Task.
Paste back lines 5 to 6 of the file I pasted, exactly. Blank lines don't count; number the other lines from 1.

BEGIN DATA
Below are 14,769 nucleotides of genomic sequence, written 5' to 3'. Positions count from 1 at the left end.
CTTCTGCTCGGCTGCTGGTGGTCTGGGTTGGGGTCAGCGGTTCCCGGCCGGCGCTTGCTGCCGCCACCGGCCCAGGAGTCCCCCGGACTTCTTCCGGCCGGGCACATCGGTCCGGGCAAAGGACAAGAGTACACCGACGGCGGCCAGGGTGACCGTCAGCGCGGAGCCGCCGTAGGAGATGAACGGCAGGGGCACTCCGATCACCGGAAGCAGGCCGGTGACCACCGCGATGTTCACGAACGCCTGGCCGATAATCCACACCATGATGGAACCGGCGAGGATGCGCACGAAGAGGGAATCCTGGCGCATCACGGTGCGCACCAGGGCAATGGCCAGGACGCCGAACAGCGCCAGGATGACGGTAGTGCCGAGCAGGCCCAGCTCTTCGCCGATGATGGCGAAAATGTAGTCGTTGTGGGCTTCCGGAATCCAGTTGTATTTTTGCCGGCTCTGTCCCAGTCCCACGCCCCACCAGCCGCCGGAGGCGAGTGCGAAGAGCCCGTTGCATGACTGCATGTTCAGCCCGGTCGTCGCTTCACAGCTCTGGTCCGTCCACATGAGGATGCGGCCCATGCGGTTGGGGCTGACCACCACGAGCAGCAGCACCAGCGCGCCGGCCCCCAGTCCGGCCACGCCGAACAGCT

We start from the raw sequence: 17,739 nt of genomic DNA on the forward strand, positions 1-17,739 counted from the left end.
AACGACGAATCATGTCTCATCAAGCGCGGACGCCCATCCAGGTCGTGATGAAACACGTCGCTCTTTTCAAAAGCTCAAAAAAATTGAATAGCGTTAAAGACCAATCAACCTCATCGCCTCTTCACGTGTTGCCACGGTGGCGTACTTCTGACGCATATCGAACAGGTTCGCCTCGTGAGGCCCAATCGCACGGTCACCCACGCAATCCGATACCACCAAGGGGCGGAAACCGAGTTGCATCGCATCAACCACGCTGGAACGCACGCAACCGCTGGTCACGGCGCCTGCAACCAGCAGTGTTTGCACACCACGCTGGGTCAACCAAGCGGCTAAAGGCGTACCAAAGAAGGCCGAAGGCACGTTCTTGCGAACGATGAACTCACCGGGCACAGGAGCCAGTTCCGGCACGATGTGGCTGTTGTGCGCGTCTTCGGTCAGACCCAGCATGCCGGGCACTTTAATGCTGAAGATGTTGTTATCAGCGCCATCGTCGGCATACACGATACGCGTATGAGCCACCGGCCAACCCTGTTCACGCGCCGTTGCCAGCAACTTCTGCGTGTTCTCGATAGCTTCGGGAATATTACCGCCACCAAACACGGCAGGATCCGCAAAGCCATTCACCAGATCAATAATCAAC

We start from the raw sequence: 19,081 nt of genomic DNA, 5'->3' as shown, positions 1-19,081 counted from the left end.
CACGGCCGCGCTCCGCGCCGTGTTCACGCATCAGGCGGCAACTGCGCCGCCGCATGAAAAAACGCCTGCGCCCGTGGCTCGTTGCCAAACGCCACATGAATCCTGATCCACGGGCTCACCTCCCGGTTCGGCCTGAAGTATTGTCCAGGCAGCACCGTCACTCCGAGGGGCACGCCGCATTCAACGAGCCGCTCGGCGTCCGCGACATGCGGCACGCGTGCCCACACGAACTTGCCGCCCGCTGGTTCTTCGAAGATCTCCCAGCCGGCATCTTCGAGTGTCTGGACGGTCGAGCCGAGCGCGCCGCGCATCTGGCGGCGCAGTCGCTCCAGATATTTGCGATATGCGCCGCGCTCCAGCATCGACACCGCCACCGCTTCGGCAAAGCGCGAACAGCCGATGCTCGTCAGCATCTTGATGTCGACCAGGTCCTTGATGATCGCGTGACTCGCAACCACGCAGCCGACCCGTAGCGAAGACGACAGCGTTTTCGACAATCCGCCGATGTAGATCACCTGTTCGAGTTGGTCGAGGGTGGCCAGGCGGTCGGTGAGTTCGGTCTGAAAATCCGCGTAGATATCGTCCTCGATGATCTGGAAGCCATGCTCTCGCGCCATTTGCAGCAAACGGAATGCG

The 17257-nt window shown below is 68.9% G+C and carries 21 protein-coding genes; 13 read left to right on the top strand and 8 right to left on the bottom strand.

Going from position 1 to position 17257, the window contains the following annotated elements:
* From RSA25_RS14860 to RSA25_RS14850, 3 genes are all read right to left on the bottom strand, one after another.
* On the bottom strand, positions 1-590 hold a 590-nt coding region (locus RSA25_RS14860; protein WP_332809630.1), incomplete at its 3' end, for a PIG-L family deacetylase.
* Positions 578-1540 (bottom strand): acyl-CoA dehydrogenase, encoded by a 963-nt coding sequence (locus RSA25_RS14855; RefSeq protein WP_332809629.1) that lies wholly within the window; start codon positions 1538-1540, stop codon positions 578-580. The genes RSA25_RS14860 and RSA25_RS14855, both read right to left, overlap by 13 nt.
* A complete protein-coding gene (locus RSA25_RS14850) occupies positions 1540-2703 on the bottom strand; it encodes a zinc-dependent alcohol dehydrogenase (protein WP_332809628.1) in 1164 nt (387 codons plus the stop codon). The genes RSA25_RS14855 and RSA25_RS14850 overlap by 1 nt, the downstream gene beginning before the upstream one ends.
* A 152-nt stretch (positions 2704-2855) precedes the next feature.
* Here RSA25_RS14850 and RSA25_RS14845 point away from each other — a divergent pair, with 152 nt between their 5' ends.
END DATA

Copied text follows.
We start from the raw sequence: 19,081 nt of genomic DNA, 5'->3' as shown, positions 1-19,081 counted from the left end.
CACGGCCGCGCTCCGCGCCGTGTTCACGCATCAGGCGGCAACTGCGCCGCCGCATGAAAAAACGCCTGCGCCCGTGGCTCGTTGCCAAACGCCACATGAATCCTGATCCACGGGCTCACCTCCCGGTTCGGCCTGAAGTATTGTCCAGGCAGCACCGTCACTCCGAGGGGCACGCCGCATTCAACGAGCCGCTCGGCGTCCGCGACATGCGGCACGCGTGCCCACACGAACTTGCCGCCCGCTGGTTCTTCGAAGATCTCCCAGCCGGCATCTTCGAGTGTCTGGACGGTCGAGCCGAGCGCGCCGCGCATCTGGCGGCGCAGTCGCTCCAGATATTTGCGATATGCGCCGCGCTCCAGCATCGACACCGCCACCGCTTCGGCAAAGCGCGAACAGCCGATGCTCGTCAGCATCTTGATGTCGACCAGGTCCTTGATGATCGCGTGACTCGCAACCACGCAGCCGACCCGTAGCGAAGACGACAGCGTTTTCGACAATCCGCCGATGTAGATCACCTGTTCGAGTTGGTCGAGGGTGGCCAGGCGGTCGGTGAGTTCGGTCTGAAAATCCGCGTAGATATCGTCCTCGATGATCTGGAAGCCATGCTCTCGCGCCATTTGCAGCAAACGGAATGCG